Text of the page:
Menil Drawing Institute

In 1992, Renzo Piano was commissioned by Dominique de Menil to build a small, independent pavilion dedicated to the work of Cy Twombly, Jr. in the grounds of the Menil Collection. Standing among the Menil’s surrounding bungalows, the Cy Twombly Gallery is built of Menil-gray-coloured block concrete, is square in plan and contains nine galleries. Like the main museum, it is lit through the roof, but here with an external canopy of louvers, shading the sloping, hipped glass roof, below which a fabric ceiling diffuses the light, giving a reduced intensity of around 300 lux.[11]

Cy Twombly Pavilion

In September 2011 the Collection announced that the frescos would be permanently returned to Cyprus in February 2012, an example of art repatriation. The future use of the chapel remains undecided.[10]

Located in a separate building near the main collection, the Byzantine Fresco Chapel houses two 13th century Byzantine church frescos, an apse semi-dome of the Virgin Panagia and a dome featuring a depiction of Christ known as Christ Pantocrator. After having been removed from a church in Lysi in Turkish-occupied North Cyprus by the illegal art trade, they were recovered during the 1980s. According to the museum, they are the only such frescoes in the Americas. They are held at the museum by agreement with their owners, the Church of Cyprus.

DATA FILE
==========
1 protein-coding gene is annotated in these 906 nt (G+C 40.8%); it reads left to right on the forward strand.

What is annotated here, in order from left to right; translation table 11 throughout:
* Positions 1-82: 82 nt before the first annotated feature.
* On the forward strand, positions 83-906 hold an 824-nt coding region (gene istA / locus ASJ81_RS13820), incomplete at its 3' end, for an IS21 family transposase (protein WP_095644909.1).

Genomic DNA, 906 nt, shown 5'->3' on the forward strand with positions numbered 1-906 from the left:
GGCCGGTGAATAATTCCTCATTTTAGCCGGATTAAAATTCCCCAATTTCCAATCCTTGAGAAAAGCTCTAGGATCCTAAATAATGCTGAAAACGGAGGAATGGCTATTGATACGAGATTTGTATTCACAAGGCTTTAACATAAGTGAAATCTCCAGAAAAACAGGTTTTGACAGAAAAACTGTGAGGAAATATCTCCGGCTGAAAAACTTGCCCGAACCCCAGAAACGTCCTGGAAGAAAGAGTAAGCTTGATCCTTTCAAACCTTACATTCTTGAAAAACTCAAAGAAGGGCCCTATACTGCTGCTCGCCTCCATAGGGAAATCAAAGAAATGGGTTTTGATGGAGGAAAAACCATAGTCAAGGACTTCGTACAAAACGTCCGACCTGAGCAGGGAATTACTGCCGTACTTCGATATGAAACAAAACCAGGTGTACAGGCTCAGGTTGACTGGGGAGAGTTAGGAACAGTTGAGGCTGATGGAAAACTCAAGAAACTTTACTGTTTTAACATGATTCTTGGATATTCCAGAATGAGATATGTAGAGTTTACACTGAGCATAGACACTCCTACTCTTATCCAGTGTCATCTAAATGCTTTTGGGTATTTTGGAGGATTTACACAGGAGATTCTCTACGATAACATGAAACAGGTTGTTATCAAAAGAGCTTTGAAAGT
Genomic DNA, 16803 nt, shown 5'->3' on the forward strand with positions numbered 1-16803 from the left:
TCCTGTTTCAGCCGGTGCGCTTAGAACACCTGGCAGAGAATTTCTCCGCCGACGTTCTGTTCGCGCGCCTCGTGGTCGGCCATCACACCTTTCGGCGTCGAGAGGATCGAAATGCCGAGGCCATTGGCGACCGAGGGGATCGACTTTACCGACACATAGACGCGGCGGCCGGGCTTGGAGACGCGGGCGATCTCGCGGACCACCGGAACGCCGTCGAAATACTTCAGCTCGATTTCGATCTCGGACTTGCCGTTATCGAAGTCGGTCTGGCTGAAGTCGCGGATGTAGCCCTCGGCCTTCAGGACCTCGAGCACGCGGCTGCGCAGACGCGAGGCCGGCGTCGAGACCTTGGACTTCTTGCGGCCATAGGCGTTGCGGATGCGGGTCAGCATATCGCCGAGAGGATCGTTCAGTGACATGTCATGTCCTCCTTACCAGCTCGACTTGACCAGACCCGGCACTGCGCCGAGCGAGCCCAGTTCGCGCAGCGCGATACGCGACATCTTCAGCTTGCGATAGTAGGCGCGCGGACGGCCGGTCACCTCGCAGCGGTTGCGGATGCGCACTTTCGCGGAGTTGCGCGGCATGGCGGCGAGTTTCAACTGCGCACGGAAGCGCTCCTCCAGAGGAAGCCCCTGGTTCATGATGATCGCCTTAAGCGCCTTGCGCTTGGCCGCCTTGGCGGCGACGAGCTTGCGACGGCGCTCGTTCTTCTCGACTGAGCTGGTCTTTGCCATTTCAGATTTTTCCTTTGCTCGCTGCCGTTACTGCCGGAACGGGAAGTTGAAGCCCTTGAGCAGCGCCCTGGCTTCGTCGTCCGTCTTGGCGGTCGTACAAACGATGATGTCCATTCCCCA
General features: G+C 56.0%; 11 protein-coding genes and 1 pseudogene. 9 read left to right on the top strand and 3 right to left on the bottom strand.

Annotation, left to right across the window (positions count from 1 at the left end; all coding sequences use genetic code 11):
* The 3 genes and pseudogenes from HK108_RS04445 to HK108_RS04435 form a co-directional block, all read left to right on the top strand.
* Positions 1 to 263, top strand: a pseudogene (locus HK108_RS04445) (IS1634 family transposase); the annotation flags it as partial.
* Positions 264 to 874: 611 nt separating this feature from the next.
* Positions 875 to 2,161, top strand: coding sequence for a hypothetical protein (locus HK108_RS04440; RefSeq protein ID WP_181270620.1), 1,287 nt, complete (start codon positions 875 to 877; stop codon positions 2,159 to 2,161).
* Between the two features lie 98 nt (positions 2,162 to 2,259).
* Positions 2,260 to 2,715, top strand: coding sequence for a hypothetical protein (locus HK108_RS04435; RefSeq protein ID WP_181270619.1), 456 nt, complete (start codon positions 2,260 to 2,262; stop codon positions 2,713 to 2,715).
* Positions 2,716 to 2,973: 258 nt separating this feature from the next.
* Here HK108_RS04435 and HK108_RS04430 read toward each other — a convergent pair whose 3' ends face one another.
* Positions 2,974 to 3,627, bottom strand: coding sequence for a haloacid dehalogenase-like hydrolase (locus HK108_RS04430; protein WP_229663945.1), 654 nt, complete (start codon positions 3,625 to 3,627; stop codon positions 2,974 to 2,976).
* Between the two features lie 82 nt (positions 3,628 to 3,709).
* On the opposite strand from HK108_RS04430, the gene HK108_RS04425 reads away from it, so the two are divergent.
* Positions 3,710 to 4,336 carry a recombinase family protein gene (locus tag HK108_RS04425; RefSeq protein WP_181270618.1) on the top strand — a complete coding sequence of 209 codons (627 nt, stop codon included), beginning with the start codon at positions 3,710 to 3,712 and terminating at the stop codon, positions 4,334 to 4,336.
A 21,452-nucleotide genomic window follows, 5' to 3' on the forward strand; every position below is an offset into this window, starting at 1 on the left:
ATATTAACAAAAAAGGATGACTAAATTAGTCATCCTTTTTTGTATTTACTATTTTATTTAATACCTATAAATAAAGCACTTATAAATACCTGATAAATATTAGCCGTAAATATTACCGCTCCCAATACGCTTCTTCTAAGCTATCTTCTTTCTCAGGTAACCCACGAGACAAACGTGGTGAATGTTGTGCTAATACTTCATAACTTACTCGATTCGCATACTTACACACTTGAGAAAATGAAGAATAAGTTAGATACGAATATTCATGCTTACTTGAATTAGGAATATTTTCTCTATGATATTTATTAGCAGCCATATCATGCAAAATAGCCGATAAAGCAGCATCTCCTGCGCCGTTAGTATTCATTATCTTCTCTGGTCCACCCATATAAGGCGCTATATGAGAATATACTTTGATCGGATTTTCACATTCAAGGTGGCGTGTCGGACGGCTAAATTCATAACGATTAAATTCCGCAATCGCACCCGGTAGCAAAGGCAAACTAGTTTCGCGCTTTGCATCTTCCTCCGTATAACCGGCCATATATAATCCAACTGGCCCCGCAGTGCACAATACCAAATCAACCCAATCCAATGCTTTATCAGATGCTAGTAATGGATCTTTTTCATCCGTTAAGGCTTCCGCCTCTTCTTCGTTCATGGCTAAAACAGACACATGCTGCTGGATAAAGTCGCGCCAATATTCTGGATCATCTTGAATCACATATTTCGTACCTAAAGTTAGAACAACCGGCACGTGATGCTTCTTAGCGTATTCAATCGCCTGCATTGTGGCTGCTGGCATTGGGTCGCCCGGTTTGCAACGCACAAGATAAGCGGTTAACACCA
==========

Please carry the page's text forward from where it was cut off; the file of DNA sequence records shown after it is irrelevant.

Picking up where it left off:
Interior of the Byzantine Fresco Chapel showing the glass church

The Byzantine Fresco Chapel

South of the entrance is a reflecting pool with the sculpture Broken Obelisk by Barnett Newman, installed in memory of Martin Luther King, Jr.[9]

[8], published in 2009.Sacred Places of a Lifetime: 500 of the World's Most Peaceful and Powerful Destinations. It is also a featured entry in National Geographic's book National Register of Historic Places In 2001 the Chapel was listed in the [7]